Brophy is an Irish surname of ancient origin, derived from the Irish "Uí Bhróithe" or "Ó Bróithe" septs that were located mostly around Ballybrophy, Laois, and in counties Carlow and Kilkenny. The family was first mentioned in the late 11th century, but as a member of the Dál Birn dynasty, its semi-legendary genealogy stretches back to AD 200 according to the Bodleian Library, MS Rawlinson B 502. The ancestral seat of the family chief became Ballybrophy (historically Ballybrohy, from Irish: Baile Uí Bhróithe, meaning "townland of Ó Bróithe"[1][2]) after the Norman Invasion of Ireland in the 12th century.

Giolla na Naomh Ó hUidhrín wrote in the 14th century that the earliest ancestor of the Brophys was Sedna, the great-grandson of the semi-legendary pre-Christian founder of the Kingdom of Ossory, Óengus Osrithe.[3]

In The Book of Rights, the Osraige are labelled as Síl mBresail Bric ("the seed of Bresail Bric") after Bressail Bricc, a remote ancestor of the Ossorians.[4] Bressail Bricc had two sons; Lughaidh, ancestor of the Laigan, and Connla, from whom the Ossorians sprang, through Óengus Osrithe.[5][6] Thus, the people of Osraige were also sometimes collectively referred to as Clann Connla.[7]

"The Annals of the Four Masters" records the death of Gilla Molua O'Brophy (Ua Bruaidheada) of Rath Tamnaighe (Lisdowney, Kilkenny) in 1069.[8] The "Annals of Ulster" mentions that Connor O'Brophy (Conchobar Ua Broighthe), King of Ceann Chaille, and Domhnall Mac Gilla Patraic, King of Upper Ossory, were slain by the O'Moore's in 1165.[3]

Giolla na Naomh Ó hUidhrín mentions the O'Brophys as residing in Magh Sedna (the Plain of Sedna) in the barony of Galmoy, Kilkenny in his 14th century work, "Tuilleadh feasa ar Éirinn óigh."[3] William O'Brothe was appointed Prior of the Augustinian Monastery of St. Tigernacius of Aghamacart by Pope Sixtus IV on 31 March 1481.[9] William is likely to have been the illegitimate son of Philip O'Brothe, Abbot of Kilcooley Abbey, whom Pope Pius II legitimised and instructed to be taken on as a monk at the Abby after his father's death.[10]

When Florence Fitzpatrick, 3rd Baron Upper Ossory, the son of the last person to have claim to the kingship of Osraige, was pardoned by Queen Elizabeth I in 1601, his kinsmen, the Brophys and other "old tribesman of Upper Ossory," were also mentioned in the pardon.[11] Ui Broithe was first anglicised as O'Broghie in the Patent Rolls of James I in 1603 and 1607.[12]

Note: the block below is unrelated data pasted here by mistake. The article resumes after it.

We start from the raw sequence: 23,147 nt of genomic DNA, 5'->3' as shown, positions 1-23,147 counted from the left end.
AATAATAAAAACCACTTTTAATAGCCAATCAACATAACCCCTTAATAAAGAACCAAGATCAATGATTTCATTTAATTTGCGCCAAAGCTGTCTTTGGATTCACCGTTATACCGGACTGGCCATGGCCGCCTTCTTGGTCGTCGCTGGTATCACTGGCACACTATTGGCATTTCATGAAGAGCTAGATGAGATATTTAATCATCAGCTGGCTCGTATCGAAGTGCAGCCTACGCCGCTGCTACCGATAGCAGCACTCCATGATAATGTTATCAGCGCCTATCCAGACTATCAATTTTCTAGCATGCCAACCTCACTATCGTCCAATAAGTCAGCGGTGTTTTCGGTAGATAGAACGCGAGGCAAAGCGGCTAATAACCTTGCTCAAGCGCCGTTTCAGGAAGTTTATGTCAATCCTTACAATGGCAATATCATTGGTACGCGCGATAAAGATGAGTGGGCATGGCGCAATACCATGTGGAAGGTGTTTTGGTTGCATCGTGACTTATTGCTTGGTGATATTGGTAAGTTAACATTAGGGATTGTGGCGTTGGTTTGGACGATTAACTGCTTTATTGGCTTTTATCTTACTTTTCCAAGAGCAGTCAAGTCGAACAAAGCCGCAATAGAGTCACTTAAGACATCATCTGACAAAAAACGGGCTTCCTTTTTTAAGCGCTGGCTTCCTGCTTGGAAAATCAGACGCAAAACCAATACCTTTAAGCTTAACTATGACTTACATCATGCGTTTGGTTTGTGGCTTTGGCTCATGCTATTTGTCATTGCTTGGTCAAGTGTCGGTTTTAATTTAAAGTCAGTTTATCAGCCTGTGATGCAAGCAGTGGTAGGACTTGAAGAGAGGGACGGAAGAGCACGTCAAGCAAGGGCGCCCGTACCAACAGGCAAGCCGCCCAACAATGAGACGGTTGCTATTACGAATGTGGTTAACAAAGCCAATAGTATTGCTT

Their territory comprised the level portion of the barony of Galmoy, in the county of Kilkenny. They were driven from the plain of Magh Sedna into Upper Ossory, after the Norman invasion of Ireland, and their chief settled at Ballybrophy, near Borris-in-Ossory, in Queen's County (now County Laois).[12]

Train Depot in Ballybrophy, Ireland

Notable individuals with the surname Brophy include the following:

The chapel at Brophy

Brophy College Preparatory is a Jesuit high school located in Phoenix, Arizona. Its chapel was listed on the National Register of Historic Places in 1993.

See also


  1. Placenames Database of Ireland (see archival records)
  2. A. D. Mills, 2003, A Dictionary of British Place-Names, Oxford University Press
  3. 1 2 3 Carriagan, William (1905). The history and antiquities of the diocese of Ossory, Volume 1. Dublin: Sealy, Bryers & Walker. p. 12.
  5. Genealogies from Rawlinson B 502
  6. Keating
  7. The Fragmentary Annals of Ireland (FA4) found online through UCC CELT
  8. The Journal of the Royal Historical and Archaeological Association of Ireland, Vol. 4, 1876–78. Dublin: The University Press. 1879. pp. 384–385.
  9. Letters of simple and unlimited protection for the Prior and canons of Fertackerach and Ackidmacarth in Ireland
  10. "Vatican Regesta 496: 1463–1464", in Calendar of Papal Registers Relating To Great Britain and Ireland, Volume 11, 1455–1464, ed. J A Twemlow (London, 1921), pp. 505–509. Accessed 6 August 2015.
  11. Carriagan, William (1905). The history and antiquities of the diocese of Ossory, Volume 1. Dublin: Sealy, Bryers & Walker. p. 90.
  12. 1 2 O'Donovan, John (1862). The topographical poems of John O'Dubhagain and Giolla na naomh O'Huidhrin. Dublin: Alexander Thomas. p. 97.
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